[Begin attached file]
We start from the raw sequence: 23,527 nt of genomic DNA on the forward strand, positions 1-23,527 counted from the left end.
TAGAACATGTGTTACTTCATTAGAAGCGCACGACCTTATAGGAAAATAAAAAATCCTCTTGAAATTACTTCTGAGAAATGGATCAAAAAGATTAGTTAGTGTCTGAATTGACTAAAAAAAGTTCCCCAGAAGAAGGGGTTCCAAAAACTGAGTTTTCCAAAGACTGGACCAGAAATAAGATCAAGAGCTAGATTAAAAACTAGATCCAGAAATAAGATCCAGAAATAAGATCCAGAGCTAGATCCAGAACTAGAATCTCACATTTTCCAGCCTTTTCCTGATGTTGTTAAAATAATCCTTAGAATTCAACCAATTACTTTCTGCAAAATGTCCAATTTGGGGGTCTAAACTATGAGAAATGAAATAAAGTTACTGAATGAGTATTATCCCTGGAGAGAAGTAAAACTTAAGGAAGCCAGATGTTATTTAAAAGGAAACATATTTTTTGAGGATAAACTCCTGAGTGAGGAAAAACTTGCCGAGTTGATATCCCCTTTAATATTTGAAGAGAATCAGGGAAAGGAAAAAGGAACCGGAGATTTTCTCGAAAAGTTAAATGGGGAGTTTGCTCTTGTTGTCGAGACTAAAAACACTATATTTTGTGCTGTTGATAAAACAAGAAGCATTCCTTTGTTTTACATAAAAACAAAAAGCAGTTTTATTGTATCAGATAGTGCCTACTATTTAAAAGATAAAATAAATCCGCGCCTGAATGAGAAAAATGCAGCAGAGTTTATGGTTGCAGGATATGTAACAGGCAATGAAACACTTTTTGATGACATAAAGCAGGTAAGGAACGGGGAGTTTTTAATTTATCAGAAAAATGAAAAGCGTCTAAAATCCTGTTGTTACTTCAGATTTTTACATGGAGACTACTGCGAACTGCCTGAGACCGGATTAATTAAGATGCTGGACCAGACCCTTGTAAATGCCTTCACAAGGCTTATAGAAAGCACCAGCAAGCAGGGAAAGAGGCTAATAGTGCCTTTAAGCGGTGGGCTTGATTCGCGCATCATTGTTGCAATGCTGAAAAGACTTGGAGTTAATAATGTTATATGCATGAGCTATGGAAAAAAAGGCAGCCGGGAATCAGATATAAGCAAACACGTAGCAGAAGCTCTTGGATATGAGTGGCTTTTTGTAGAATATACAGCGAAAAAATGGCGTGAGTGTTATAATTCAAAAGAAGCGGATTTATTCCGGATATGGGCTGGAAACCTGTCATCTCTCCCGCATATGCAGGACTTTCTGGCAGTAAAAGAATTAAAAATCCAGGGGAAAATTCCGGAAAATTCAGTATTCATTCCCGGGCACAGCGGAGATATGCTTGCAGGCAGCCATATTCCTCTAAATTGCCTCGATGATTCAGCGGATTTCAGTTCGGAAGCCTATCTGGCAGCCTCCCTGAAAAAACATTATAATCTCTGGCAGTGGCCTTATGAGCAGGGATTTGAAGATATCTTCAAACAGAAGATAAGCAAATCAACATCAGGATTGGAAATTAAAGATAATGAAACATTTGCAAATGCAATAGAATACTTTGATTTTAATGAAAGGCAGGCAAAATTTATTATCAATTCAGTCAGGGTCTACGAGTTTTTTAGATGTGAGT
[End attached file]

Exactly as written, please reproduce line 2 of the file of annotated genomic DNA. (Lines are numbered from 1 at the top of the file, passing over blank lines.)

TAGAACATGTGTTACTTCATTAGAAGCGCACGACCTTATAGGAAAATAAAAAATCCTCTTGAAATTACTTCTGAGAAATGGATCAAAAAGATTAGTTAGTGTCTGAATTGACTAAAAAAAGTTCCCCAGAAGAAGGGGTTCCAAAAACTGAGTTTTCCAAAGACTGGACCAGAAATAAGATCAAGAGCTAGATTAAAAACTAGATCCAGAAATAAGATCCAGAAATAAGATCCAGAGCTAGATCCAGAACTAGAATCTCACATTTTCCAGCCTTTTCCTGATGTTGTTAAAATAATCCTTAGAATTCAACCAATTACTTTCTGCAAAATGTCCAATTTGGGGGTCTAAACTATGAGAAATGAAATAAAGTTACTGAATGAGTATTATCCCTGGAGAGAAGTAAAACTTAAGGAAGCCAGATGTTATTTAAAAGGAAACATATTTTTTGAGGATAAACTCCTGAGTGAGGAAAAACTTGCCGAGTTGATATCCCCTTTAATATTTGAAGAGAATCAGGGAAAGGAAAAAGGAACCGGAGATTTTCTCGAAAAGTTAAATGGGGAGTTTGCTCTTGTTGTCGAGACTAAAAACACTATATTTTGTGCTGTTGATAAAACAAGAAGCATTCCTTTGTTTTACATAAAAACAAAAAGCAGTTTTATTGTATCAGATAGTGCCTACTATTTAAAAGATAAAATAAATCCGCGCCTGAATGAGAAAAATGCAGCAGAGTTTATGGTTGCAGGATATGTAACAGGCAATGAAACACTTTTTGATGACATAAAGCAGGTAAGGAACGGGGAGTTTTTAATTTATCAGAAAAATGAAAAGCGTCTAAAATCCTGTTGTTACTTCAGATTTTTACATGGAGACTACTGCGAACTGCCTGAGACCGGATTAATTAAGATGCTGGACCAGACCCTTGTAAATGCCTTCACAAGGCTTATAGAAAGCACCAGCAAGCAGGGAAAGAGGCTAATAGTGCCTTTAAGCGGTGGGCTTGATTCGCGCATCATTGTTGCAATGCTGAAAAGACTTGGAGTTAATAATGTTATATGCATGAGCTATGGAAAAAAAGGCAGCCGGGAATCAGATATAAGCAAACACGTAGCAGAAGCTCTTGGATATGAGTGGCTTTTTGTAGAATATACAGCGAAAAAATGGCGTGAGTGTTATAATTCAAAAGAAGCGGATTTATTCCGGATATGGGCTGGAAACCTGTCATCTCTCCCGCATATGCAGGACTTTCTGGCAGTAAAAGAATTAAAAATCCAGGGGAAAATTCCGGAAAATTCAGTATTCATTCCCGGGCACAGCGGAGATATGCTTGCAGGCAGCCATATTCCTCTAAATTGCCTCGATGATTCAGCGGATTTCAGTTCGGAAGCCTATCTGGCAGCCTCCCTGAAAAAACATTATAATCTCTGGCAGTGGCCTTATGAGCAGGGATTTGAAGATATCTTCAAACAGAAGATAAGCAAATCAACATCAGGATTGGAAATTAAAGATAATGAAACATTTGCAAATGCAATAGAATACTTTGATTTTAATGAAAGGCAGGCAAAATTTATTATCAATTCAGTCAGGGTCTACGAGTTTTTTAGATGTGAGT